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By Jennifer Holman

The Coronavirus pandemic has certainly tightened the reign on our budget. So much has come to a screeching halt, and with the fear of an economic crisis, we’ve got to exercise caution on all our spend – including groceries. That’s when we’re not blowing it all on toilet paper and the like! 

Keeping an accurate budget

My husband told me in January, “We HAVE to keep an accurate budget”. This was painful to set up but I am really enjoying the benefits.

This is what I found:

  • I spend, on average, R7500 per month on food, cleaning agents, and personal items for 4 adults.
  • Shopping at Dischem, the local butcher, local fresh fruit and veggie shop and Pick & Pay has saved me a good deal.
  • I ALWAYS ask for a discount, no matter where I go and I usually get it! Like anyone, I look out for and shop specials.
  • Making a list helps me not to forget anything or buy unnecessary items.
  • The loyalty cards and schemes offered by various retailers are my best buddies in helping us save too, even if it is a few Rands per shop.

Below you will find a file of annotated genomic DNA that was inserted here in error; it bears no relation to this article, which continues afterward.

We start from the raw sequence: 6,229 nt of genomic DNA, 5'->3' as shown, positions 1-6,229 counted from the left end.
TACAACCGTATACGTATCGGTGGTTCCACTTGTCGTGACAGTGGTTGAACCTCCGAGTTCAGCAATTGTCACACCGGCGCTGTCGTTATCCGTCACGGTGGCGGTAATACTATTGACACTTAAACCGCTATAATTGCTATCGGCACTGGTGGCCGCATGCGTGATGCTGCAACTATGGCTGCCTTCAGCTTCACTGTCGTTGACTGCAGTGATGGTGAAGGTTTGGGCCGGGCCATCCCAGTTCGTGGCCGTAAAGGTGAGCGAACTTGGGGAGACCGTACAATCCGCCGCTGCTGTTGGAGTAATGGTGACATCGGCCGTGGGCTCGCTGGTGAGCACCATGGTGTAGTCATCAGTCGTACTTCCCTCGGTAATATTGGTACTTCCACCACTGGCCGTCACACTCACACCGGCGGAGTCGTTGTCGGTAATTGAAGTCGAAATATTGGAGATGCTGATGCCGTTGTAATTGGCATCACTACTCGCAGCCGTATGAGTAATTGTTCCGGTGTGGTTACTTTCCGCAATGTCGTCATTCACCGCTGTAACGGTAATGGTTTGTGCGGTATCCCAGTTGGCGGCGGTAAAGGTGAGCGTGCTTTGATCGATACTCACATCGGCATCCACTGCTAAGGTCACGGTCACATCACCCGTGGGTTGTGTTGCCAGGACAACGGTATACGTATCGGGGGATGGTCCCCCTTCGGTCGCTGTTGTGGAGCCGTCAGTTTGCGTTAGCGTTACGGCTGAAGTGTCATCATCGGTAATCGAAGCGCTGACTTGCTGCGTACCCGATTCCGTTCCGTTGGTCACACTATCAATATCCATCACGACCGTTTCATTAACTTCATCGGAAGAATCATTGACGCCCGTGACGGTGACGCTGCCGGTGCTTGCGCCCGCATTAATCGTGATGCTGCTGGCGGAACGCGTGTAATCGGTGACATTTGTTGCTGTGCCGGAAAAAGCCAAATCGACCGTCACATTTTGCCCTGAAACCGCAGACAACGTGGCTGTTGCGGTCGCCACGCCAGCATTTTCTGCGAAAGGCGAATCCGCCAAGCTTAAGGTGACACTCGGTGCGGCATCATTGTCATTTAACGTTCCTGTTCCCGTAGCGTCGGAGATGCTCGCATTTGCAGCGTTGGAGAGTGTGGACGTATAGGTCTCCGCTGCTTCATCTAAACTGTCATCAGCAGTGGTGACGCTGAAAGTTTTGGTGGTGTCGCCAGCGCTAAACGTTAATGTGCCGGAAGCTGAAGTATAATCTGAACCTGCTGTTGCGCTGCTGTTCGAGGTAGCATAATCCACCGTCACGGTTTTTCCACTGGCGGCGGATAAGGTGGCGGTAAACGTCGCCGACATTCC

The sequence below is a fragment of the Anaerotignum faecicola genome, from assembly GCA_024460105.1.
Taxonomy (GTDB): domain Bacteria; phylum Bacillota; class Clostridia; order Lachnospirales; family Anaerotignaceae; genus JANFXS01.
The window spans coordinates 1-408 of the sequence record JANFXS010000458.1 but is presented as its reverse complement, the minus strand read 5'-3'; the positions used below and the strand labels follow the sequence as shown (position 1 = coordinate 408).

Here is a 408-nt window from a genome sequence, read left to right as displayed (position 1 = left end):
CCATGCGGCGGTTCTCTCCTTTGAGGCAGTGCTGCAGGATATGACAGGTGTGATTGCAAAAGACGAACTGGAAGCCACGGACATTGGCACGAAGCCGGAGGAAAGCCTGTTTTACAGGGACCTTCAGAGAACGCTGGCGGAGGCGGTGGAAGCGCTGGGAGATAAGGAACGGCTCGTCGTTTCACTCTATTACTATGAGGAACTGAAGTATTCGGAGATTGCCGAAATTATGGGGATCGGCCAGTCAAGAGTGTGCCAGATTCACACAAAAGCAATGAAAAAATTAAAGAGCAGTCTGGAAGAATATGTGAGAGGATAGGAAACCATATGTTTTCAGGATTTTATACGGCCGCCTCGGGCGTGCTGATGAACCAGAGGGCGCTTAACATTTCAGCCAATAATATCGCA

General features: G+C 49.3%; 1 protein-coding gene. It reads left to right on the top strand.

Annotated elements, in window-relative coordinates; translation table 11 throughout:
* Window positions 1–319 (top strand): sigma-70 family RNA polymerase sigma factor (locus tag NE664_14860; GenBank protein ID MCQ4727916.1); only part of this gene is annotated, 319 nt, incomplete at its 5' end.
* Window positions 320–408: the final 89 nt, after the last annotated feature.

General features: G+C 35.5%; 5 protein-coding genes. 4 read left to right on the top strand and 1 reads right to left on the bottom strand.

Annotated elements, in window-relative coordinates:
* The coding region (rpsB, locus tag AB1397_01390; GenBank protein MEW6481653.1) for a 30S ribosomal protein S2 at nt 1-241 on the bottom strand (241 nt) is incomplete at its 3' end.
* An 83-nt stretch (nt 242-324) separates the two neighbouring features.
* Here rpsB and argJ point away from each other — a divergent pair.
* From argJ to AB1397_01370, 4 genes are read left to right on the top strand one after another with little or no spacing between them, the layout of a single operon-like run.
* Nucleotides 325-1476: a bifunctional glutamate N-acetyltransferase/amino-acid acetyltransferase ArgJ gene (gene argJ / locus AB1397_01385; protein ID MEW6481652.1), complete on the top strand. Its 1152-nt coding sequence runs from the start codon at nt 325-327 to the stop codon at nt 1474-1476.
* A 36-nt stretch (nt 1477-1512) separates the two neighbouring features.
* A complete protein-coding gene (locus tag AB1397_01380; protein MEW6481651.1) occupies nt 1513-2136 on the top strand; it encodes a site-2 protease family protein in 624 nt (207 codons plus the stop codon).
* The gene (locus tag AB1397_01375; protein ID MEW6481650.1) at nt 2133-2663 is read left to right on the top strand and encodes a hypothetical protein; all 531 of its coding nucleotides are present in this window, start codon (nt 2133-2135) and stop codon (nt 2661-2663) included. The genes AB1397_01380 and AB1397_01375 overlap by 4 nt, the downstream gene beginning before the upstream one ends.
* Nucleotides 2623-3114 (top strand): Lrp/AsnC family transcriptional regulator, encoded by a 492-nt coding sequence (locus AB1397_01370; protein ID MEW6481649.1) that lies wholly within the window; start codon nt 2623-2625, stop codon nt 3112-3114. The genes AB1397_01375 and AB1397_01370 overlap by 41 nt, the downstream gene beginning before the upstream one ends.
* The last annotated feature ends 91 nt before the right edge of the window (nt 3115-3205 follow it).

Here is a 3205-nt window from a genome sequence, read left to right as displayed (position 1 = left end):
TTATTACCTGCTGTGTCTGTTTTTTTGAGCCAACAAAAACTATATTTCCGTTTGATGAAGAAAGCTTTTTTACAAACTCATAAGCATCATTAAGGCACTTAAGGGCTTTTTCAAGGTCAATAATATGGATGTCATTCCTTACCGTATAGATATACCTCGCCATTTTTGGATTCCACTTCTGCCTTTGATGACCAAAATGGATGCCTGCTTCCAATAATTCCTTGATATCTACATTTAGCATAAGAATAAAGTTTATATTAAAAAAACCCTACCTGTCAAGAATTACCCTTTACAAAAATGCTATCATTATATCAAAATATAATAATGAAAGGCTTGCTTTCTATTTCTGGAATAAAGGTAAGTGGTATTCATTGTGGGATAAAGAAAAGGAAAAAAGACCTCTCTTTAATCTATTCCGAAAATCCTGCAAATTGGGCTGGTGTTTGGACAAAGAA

Manage your kitchen – and your budget, with these tips:

I try very hard not to waste or throw away food. 

1. Wash veggies very well if you peel them. Keep the peels and either use fresh in a soup or freeze until needed.

2. Collect and freeze odd bits of cheese that have either dried out or are a bit old and use in a cheese sauce.

3. Don’t throw away your roast chicken bones. Make a soup with combination fresh veggies and frozen veggie skins.

4. Buy wraps and freeze them to use with leftover savoury mince / chilli con-carne / beef or chicken stew. Defrost wraps, heat the filling and put about 4 Tbsp filling inside, wrap and place in an oven proof baking dish. Cover with a bit of cheese sauce with extra cheese on the top and bake at 180 deg until the cheese has melted. Serve with sour cream or plain yoghurt mixed with lemon or lime juice and cilantro/parsley and some smashed avo.

5. Fresh parsley, lettuce, spring onions and coriander can be washed, completely dried (air and moisture are the enemy), wrapped in paper towels, placed in zip lock bags (remove air) and kept in the fridge for a month. Just check every few days and change the paper when necessary. It’s not perfect but it keeps you from throwing away lots of fresh greens.

6. I alternate meals, one day veg and next day meat.

7. Porridge is really inexpensive and filling and mostly lower carb.

8. Repack your fridge at least once a week so you know what’s in it and what state your goods are in. This way you don’t buy stuff you already have and arrange recipes around what you do! Same applies to your grocery / pantry.

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